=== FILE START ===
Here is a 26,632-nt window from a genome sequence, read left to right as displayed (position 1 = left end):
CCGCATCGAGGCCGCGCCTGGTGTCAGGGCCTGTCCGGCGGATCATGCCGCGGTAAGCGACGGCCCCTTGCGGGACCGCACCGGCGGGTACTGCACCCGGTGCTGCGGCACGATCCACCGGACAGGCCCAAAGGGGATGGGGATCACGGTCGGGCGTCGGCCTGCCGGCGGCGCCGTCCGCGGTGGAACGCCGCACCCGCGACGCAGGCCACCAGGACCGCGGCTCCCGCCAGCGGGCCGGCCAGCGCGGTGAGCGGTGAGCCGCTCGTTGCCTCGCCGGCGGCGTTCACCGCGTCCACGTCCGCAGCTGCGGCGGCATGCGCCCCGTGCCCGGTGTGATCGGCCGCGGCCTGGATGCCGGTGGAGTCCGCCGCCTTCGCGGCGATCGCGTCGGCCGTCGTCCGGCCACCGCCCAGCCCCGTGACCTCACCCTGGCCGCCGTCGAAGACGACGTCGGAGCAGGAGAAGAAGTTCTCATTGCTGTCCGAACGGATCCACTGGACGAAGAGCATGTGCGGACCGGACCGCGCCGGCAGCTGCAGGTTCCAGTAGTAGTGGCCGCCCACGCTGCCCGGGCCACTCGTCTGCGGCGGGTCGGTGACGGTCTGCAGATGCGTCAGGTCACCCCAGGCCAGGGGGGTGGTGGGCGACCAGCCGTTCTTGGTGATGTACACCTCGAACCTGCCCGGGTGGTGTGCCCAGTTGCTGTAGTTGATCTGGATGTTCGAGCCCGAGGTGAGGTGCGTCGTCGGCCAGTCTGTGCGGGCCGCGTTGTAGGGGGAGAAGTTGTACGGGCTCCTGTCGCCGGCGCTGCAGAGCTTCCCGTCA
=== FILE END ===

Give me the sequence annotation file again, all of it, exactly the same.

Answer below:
Here is a 26,632-nt window from a genome sequence, read left to right as displayed (position 1 = left end):
CCGCATCGAGGCCGCGCCTGGTGTCAGGGCCTGTCCGGCGGATCATGCCGCGGTAAGCGACGGCCCCTTGCGGGACCGCACCGGCGGGTACTGCACCCGGTGCTGCGGCACGATCCACCGGACAGGCCCAAAGGGGATGGGGATCACGGTCGGGCGTCGGCCTGCCGGCGGCGCCGTCCGCGGTGGAACGCCGCACCCGCGACGCAGGCCACCAGGACCGCGGCTCCCGCCAGCGGGCCGGCCAGCGCGGTGAGCGGTGAGCCGCTCGTTGCCTCGCCGGCGGCGTTCACCGCGTCCACGTCCGCAGCTGCGGCGGCATGCGCCCCGTGCCCGGTGTGATCGGCCGCGGCCTGGATGCCGGTGGAGTCCGCCGCCTTCGCGGCGATCGCGTCGGCCGTCGTCCGGCCACCGCCCAGCCCCGTGACCTCACCCTGGCCGCCGTCGAAGACGACGTCGGAGCAGGAGAAGAAGTTCTCATTGCTGTCCGAACGGATCCACTGGACGAAGAGCATGTGCGGACCGGACCGCGCCGGCAGCTGCAGGTTCCAGTAGTAGTGGCCGCCCACGCTGCCCGGGCCACTCGTCTGCGGCGGGTCGGTGACGGTCTGCAGATGCGTCAGGTCACCCCAGGCCAGGGGGGTGGTGGGCGACCAGCCGTTCTTGGTGATGTACACCTCGAACCTGCCCGGGTGGTGTGCCCAGTTGCTGTAGTTGATCTGGATGTTCGAGCCCGAGGTGAGGTGCGTCGTCGGCCAGTCTGTGCGGGCCGCGTTGTAGGGGGAGAAGTTGTACGGGCTCCTGTCGCCGGCGCTGCAGAGCTTCCCGTCA